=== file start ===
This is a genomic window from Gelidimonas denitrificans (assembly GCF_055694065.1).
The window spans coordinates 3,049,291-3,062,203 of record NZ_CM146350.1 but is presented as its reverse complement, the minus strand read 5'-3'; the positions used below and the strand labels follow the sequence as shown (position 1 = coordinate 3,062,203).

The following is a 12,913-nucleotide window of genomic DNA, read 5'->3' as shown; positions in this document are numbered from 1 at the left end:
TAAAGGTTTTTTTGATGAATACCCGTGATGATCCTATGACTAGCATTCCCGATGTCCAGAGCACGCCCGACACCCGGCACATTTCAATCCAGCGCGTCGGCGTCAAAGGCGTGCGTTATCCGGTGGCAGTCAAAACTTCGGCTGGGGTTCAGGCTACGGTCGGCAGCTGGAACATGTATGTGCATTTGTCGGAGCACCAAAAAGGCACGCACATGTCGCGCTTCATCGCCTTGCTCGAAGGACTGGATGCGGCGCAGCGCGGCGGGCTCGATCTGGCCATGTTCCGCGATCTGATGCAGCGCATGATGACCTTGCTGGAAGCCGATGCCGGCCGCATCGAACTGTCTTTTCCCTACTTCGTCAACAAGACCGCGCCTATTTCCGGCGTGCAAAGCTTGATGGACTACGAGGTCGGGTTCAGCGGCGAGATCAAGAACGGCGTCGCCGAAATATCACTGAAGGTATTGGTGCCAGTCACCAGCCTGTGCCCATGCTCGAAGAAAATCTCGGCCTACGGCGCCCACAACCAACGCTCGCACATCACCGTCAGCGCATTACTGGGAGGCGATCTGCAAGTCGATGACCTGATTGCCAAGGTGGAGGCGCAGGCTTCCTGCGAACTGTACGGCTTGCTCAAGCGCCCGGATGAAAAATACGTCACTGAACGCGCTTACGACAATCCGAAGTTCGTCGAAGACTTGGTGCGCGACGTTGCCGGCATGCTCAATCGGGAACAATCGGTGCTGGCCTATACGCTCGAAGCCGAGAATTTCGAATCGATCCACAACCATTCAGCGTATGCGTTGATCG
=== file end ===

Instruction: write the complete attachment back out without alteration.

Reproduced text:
This is a genomic window from Gelidimonas denitrificans (assembly GCF_055694065.1).
The window spans coordinates 3,049,291-3,062,203 of record NZ_CM146350.1 but is presented as its reverse complement, the minus strand read 5'-3'; the positions used below and the strand labels follow the sequence as shown (position 1 = coordinate 3,062,203).

The following is a 12,913-nucleotide window of genomic DNA, read 5'->3' as shown; positions in this document are numbered from 1 at the left end:
TAAAGGTTTTTTTGATGAATACCCGTGATGATCCTATGACTAGCATTCCCGATGTCCAGAGCACGCCCGACACCCGGCACATTTCAATCCAGCGCGTCGGCGTCAAAGGCGTGCGTTATCCGGTGGCAGTCAAAACTTCGGCTGGGGTTCAGGCTACGGTCGGCAGCTGGAACATGTATGTGCATTTGTCGGAGCACCAAAAAGGCACGCACATGTCGCGCTTCATCGCCTTGCTCGAAGGACTGGATGCGGCGCAGCGCGGCGGGCTCGATCTGGCCATGTTCCGCGATCTGATGCAGCGCATGATGACCTTGCTGGAAGCCGATGCCGGCCGCATCGAACTGTCTTTTCCCTACTTCGTCAACAAGACCGCGCCTATTTCCGGCGTGCAAAGCTTGATGGACTACGAGGTCGGGTTCAGCGGCGAGATCAAGAACGGCGTCGCCGAAATATCACTGAAGGTATTGGTGCCAGTCACCAGCCTGTGCCCATGCTCGAAGAAAATCTCGGCCTACGGCGCCCACAACCAACGCTCGCACATCACCGTCAGCGCATTACTGGGAGGCGATCTGCAAGTCGATGACCTGATTGCCAAGGTGGAGGCGCAGGCTTCCTGCGAACTGTACGGCTTGCTCAAGCGCCCGGATGAAAAATACGTCACTGAACGCGCTTACGACAATCCGAAGTTCGTCGAAGACTTGGTGCGCGACGTTGCCGGCATGCTCAATCGGGAACAATCGGTGCTGGCCTATACGCTCGAAGCCGAGAATTTCGAATCGATCCACAACCATTCAGCGTATGCGTTGATCG